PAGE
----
9, September 2020
The main opposition leader of Cameroon, Maurice Kamto, has called mobilizations on September 22 to call for the departure of the president, Paul Biya, a day after he approved December 6 as the date for the holding of the first regional elections in the country.
Kamto’s Movement for the Renaissance of Cameroon (CRM) has pointed out that the protests have been called at the national level, after the opposition warned against the call for elections without a ceasefire in the Anglophone majority regions, the scene of a conflict for several years.
Thus, the spokesman for Kamto, Olivier Bibou Nissack, stressed that September 22 will be the day of the « revolution in Cameroon ». « Paul Biya must go, » he added, as reported by the Cameroonian newspaper ‘Journal du Cameroun’.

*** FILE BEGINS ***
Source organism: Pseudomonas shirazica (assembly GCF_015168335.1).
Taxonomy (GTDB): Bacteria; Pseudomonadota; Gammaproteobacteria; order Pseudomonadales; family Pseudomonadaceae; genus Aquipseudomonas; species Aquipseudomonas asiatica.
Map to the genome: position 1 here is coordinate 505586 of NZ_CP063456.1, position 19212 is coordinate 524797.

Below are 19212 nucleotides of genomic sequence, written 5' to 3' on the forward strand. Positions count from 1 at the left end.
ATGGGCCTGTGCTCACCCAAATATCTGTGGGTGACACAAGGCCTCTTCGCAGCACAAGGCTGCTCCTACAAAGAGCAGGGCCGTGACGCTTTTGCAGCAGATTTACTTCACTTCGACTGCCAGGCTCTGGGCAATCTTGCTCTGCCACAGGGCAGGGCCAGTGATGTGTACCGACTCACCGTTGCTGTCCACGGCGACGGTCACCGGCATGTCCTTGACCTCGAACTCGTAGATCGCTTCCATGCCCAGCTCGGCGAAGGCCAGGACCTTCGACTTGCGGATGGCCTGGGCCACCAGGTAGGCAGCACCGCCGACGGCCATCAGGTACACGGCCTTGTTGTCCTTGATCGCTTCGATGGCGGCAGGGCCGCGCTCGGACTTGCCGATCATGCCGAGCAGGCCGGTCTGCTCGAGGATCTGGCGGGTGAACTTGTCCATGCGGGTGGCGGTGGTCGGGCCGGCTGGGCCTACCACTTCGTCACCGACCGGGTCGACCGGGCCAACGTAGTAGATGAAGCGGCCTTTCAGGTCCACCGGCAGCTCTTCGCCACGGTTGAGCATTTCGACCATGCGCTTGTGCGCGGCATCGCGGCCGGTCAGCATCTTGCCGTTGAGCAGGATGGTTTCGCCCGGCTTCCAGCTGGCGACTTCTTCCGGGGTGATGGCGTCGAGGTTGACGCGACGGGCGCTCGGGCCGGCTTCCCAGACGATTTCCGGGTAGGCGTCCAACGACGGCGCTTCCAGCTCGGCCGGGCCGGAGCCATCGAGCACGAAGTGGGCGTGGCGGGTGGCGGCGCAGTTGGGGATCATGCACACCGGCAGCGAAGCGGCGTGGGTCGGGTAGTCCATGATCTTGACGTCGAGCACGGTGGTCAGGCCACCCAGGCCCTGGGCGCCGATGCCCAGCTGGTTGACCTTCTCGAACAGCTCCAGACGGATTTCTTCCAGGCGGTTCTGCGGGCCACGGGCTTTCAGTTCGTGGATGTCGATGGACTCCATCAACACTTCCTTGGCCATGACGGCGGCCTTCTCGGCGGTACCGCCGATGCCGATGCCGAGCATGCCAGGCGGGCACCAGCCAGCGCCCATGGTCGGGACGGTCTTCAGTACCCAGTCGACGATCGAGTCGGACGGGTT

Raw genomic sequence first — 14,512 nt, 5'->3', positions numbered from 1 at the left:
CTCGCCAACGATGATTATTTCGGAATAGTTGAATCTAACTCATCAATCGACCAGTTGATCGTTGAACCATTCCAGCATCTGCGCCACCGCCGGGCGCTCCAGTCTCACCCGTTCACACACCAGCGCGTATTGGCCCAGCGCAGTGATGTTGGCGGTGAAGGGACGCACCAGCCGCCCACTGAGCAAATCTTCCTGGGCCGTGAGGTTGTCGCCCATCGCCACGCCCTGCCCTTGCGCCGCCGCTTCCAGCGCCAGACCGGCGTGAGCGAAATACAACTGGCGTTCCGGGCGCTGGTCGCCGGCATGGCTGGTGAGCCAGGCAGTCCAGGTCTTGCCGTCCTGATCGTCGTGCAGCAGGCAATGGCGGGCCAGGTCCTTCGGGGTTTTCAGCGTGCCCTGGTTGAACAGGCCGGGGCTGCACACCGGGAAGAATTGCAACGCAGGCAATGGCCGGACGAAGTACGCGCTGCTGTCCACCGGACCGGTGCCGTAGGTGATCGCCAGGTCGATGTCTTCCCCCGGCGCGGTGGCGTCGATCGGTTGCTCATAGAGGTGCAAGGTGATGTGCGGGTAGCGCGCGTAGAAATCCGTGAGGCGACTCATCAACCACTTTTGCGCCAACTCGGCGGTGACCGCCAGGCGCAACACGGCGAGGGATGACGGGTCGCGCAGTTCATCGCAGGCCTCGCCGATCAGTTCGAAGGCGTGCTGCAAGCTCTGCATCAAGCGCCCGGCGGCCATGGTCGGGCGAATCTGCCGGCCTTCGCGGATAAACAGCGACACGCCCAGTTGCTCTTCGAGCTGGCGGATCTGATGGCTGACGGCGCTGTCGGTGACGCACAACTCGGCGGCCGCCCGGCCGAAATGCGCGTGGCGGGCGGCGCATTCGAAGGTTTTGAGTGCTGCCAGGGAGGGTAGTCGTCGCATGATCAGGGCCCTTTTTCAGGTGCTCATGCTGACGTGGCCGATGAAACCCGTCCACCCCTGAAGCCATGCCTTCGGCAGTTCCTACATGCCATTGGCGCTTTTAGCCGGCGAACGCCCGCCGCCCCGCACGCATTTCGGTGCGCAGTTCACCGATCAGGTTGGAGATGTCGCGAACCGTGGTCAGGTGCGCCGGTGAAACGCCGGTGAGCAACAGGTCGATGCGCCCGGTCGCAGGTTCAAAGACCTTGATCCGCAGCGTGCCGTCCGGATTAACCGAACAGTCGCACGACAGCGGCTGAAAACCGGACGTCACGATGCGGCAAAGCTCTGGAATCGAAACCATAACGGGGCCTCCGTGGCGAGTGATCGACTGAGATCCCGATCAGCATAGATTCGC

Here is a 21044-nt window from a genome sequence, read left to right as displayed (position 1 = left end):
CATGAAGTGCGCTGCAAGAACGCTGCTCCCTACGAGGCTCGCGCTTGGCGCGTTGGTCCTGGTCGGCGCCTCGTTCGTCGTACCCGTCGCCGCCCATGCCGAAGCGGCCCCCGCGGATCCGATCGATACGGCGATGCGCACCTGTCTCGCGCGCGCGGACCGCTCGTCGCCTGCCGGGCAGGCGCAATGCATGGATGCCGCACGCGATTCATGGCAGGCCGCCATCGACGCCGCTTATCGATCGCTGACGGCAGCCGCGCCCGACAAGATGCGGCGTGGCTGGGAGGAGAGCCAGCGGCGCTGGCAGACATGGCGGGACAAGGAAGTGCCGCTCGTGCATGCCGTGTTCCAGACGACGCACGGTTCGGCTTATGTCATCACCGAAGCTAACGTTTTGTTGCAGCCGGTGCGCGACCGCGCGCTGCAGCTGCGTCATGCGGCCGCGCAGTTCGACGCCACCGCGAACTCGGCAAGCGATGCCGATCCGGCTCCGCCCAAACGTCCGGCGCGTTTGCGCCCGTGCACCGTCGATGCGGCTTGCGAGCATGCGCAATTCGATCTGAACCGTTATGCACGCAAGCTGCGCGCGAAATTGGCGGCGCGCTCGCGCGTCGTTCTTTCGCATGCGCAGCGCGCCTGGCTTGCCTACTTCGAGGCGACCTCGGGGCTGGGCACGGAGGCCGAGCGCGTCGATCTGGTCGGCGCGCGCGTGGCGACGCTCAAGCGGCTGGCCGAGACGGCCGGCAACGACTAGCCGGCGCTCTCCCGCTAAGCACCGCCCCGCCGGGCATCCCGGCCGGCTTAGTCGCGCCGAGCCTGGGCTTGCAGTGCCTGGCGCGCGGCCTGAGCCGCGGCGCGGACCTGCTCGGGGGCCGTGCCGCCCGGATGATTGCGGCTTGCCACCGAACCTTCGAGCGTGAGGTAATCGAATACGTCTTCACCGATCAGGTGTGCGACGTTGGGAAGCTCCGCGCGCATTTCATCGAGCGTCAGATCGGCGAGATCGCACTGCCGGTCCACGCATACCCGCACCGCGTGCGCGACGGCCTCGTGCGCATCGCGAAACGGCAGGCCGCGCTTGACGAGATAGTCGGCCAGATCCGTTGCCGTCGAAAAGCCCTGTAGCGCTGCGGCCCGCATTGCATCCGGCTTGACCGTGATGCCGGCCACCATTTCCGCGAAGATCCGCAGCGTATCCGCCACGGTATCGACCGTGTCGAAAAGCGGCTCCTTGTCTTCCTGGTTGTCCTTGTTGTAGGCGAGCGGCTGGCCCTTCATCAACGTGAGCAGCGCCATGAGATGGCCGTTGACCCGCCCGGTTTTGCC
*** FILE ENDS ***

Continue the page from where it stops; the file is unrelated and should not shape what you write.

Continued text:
The date chosen coincides with the one that, three years ago, marked the beginning of peaceful demonstrations in the two regions with an English-speaking majority to demand reforms in the face of what the population denounced as a situation of discrimination in the country.
Both the CRM and the Social Democratic Front (SDF), led by John Fru Ndi, had stressed that they will not go to the polls if there is no ceasefire declaration and Kamto himself threatened to call for mobilizations in the event that a date was set for the vote.
The aforementioned protests by the inhabitants of these regions, once British colonies but who decided to join French Cameroon due to its alleged marginalization by the central government, led to harsh repression as a result of the self-proclamation of the independence of Ambazonia on October 1, 2017.
Since then, armed groups have proliferated and support for separatists, until then quite marginal, has grown. The Government has responded with harsh repression, during which human rights organizations have accused the security forces of committing atrocities.
The conflict has already left some 3,000 dead. According to the UN High Commissioner for Refugees (UNHCR), there are already 60,000 Cameroonian refugees in Nigeria, while another 679,000 have been displaced within the country.